Before I get any further in this piece, let me make one thing abundantly clear:
If your hair is heat damaged, nothing, I repeat, nothing I mention after this sentence is going to help restore your curl pattern. Damage is damage is damage. Trust me. I know from experience.
Moving right along…
If you follow me on Instagram (why do I feel like 87% of my articles start that way now? But I digress…), then you know I spent the better part of a week with straight‐esque hair. I flat ironed my hair after a 4 month hiatus from heat, and I was semi‐pleased with the results. On the plus side, my hair was thick as all get‐out. On the down side, I experimented with a Redken product at the recommendation of someone from Ulta and I HATED it. Like, nothing redeeming about the product. Somewhere in the middle of the road, I’m toying with the notion that I’ll likely never see that super sleek and straight hair again…unless I find a hairdresser that can flat iron the crap out of my hair without damaging it (highly unlikely). All that aside, I am always happy to report successfully straightening my hair and being able to bounce back without a curl out of whack. Of course, I still have the same heat damage I’ve always had, but nothing new. How? Well, there are two steps:
Step 1: Prevent it in the first place. Click here to read about how I prevent heat damage when flat ironing.
Step 2: Rehabilitate those curls and coils.
We’re here to talk about step 2. Luckily, step 2 only consists of 4 really easy parts, which you probably do in some form or fashion already. But to rehab the hair, kick each one up a notch.
Ready? Let’s explore.
Part I: Water‐Based Pre‐poo.
There are a million reasons why the pre‐poo is important to natural and transitioning hair. But in the process of reversion, it is an integral step. When hair is straightened, we tend to avoid water or water‐based anything to prevent hair from reverting to its natural state. That’s all well and good, until we start talking moisture. There’s only so much serums (many of which are silicone‐based anyway), oils, and butter whips can do. Our hair needs and craves true moisture from water. So to stave off breakage and prepare the hair to return to normal, a water‐based pre‐poo is in order. It doesn’t have to be anything fancy or complicated, your favorite conditioner will do just fine. Right now, my personal pre‐poo preferences are Kurlee Belle Banana Nut & Avocado Deep Treatment and Soultanicals Knot Sauce. Both are super duper slippy, and contain amazing ingredients. Don’t worry, an in‐depth review is coming soon. Whatever product you choose, make sure it is water (or aloe vera juice) based. As an added bonus, if you’re able to steam the hair then do so. Pack in as much moisture as you can! I personally whip out the Q‐Redew for pre‐pooing, but you can find a list of alternative ways to get your steam on here.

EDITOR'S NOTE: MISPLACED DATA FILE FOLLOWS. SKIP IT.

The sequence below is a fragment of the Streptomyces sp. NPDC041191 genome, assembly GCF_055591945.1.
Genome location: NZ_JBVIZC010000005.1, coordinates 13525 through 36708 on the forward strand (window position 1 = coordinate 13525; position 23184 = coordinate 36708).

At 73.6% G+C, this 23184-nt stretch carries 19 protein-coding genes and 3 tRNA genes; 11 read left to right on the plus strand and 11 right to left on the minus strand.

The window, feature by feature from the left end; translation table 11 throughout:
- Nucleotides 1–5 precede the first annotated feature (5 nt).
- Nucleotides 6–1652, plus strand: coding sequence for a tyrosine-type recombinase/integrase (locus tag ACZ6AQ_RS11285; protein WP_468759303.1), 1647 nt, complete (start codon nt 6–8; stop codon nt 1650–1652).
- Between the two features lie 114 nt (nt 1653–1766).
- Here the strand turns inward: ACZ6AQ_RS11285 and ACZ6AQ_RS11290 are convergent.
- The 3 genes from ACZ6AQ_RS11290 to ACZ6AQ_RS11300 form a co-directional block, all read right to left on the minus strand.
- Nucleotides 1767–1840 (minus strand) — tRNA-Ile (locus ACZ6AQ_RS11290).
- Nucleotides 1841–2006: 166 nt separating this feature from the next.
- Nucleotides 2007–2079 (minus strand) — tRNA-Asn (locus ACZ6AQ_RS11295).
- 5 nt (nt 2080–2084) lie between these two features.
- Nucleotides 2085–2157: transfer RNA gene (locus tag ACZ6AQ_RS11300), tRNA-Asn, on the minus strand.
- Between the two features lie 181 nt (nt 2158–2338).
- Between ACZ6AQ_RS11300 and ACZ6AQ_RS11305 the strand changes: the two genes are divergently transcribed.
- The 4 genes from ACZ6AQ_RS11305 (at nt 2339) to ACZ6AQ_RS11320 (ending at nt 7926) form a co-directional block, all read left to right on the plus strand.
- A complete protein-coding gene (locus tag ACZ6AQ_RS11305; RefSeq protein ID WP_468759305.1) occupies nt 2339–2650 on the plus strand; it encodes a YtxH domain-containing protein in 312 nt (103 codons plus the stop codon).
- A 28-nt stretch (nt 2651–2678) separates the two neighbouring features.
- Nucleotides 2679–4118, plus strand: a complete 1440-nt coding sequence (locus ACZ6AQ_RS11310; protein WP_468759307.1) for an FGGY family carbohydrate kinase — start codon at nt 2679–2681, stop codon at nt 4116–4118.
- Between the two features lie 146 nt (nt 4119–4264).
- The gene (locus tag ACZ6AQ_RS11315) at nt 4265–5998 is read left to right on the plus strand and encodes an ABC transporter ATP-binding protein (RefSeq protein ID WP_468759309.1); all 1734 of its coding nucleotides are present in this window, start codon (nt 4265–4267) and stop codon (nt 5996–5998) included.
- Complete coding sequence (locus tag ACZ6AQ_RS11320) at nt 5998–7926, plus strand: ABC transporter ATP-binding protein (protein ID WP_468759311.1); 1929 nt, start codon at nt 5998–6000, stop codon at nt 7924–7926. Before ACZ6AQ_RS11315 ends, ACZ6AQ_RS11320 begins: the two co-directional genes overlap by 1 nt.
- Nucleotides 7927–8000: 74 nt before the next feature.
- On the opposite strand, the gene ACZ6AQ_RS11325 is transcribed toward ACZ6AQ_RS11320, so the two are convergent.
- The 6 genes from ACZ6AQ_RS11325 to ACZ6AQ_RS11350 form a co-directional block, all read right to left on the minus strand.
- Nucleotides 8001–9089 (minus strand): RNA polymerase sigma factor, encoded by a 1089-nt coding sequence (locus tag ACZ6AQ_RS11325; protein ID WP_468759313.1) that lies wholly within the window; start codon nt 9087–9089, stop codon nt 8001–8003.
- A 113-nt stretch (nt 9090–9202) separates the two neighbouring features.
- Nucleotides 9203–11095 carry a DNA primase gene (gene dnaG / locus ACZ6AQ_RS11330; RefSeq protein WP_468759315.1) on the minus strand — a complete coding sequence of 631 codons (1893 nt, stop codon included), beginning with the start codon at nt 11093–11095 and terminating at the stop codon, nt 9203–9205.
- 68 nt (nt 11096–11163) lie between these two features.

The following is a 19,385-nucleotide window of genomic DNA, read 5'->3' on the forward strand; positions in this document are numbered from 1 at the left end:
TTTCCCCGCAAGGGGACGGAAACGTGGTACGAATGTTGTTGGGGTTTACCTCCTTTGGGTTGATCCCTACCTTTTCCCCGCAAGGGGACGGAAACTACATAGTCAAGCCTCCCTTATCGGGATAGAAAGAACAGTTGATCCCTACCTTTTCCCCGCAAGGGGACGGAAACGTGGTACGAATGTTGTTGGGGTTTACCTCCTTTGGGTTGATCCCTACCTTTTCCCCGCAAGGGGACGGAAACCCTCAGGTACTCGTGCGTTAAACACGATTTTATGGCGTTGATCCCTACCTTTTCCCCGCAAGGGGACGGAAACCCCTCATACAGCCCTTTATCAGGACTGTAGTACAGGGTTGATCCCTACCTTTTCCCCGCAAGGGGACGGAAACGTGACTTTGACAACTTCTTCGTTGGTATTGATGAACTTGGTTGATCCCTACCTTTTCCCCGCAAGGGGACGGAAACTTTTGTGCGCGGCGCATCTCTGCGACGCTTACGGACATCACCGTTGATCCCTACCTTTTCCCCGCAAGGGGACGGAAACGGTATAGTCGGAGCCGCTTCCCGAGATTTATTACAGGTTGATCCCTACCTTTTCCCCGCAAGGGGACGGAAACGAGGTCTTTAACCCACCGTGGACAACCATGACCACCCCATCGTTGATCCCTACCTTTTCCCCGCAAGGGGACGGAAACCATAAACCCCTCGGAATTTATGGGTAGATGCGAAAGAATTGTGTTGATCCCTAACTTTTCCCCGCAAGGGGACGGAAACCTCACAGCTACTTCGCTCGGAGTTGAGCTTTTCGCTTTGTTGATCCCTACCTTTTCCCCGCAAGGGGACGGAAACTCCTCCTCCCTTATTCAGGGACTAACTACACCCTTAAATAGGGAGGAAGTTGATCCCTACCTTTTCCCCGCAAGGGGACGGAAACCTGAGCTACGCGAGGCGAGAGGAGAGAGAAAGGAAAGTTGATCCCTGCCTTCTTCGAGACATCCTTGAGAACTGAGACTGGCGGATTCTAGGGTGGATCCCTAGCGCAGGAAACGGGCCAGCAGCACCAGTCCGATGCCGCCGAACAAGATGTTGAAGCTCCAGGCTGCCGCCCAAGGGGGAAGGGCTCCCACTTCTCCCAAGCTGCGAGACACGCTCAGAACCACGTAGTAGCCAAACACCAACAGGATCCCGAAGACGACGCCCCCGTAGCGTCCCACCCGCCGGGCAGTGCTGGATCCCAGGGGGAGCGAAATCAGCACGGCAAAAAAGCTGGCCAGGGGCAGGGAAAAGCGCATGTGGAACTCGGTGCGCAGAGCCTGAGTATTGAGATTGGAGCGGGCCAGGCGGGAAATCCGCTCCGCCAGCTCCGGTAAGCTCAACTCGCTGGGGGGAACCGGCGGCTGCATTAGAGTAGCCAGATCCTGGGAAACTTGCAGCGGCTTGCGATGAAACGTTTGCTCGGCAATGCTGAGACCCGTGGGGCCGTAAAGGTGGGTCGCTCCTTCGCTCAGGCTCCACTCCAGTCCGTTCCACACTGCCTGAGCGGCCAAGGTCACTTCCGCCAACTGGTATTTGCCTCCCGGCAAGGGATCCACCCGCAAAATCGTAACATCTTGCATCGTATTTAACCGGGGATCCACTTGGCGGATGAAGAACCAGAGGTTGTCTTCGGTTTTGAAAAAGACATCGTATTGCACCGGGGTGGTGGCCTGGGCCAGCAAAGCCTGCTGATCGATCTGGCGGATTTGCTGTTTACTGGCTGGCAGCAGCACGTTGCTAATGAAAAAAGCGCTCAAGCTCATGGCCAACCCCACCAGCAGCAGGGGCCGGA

Part II: Really Clean Your Hair
Post straightening stint is really not the time for a cowash. Let’s face it: you’ve got buildup. If you’re anything like me, you probably used 2–3 products to protect and straighten, added oils and serums throughout the week to maintain softness, and sweated to high heaven at the gym. With all that going on, a cowash is not going to cut it. At the very least, you need a diluted shampoo or shampoo bar. Something that will produce some sort of lather, and lift up everything you’ve put down. For this step, I personally enjoyed using Obia Natural Hair Care’s Coconut Shea Shampoo Bar or Soultanicals Honey I Shrunk the Frizz Strand Poo Bar. Gentle, effective cleansing without drying the hair. Of course, Soultanicals review coming soon!
Part III: Deeeeeeeeeeeeeeeeeeeeeeeeeeeeeeeeep Condition
Of all the steps, I think this one is the most important. After enduring processes that have zapped the moisture out of your hair, deep conditioning is a must‐do. Preferably, a deep conditioner known to moisturize, penetrate, and nourish the hair and scalp. On top of that, the longer you can let it sit on the better. Yes, most deep conditioners are going to do their repairative work within 30 minutes. But I personally believe that the longer your hair can sit in a wet/dampened environment slathered in conditioner after a straightening binge, the better off it will be (just not overnight). This particular time around, I have been boo‐lovin’ on All Things O’ Natural Natty Cupuacu & Rhassoul Deep Conditioner (review coming soon…I promise). I sat with that tootsie‐roll smelling, slip‐havin’, moisturizing, deep conditioner in my hair for 2 hours. Then, I rinsed it out, turned around and slapped some more into my hair as a leave‐in base for my wash n’ go. Which takes me to my next point…
Part IV: Give Your Hair A Chance to CHILL
After you’ve done all these steps and gotten your curls to bounce back with a vengeance, you might be tempted to go straight into another style, or even stretch them out a little. Don’t. You just spent so much time pouring back into your hair what it has missed out on. Give it some time to absorb the goodness of being back to normal. If you can, try and stick with a one‐and‐done style like a wash n’ go. Or a bun. Something that requires minimal effort and manipulation. My style of choice is a wash n’ go, featuring the aforementioned DC and Soultanicals Curl Blaze Hair Glaze (my new MUST HAVE). Sidebar: can you tell that EVERYTHING Soultanicals makes is amazing? Yeah.
See! Not that bad. What are some of your favorite ways to rehab your hair after a straightened or stretched stint?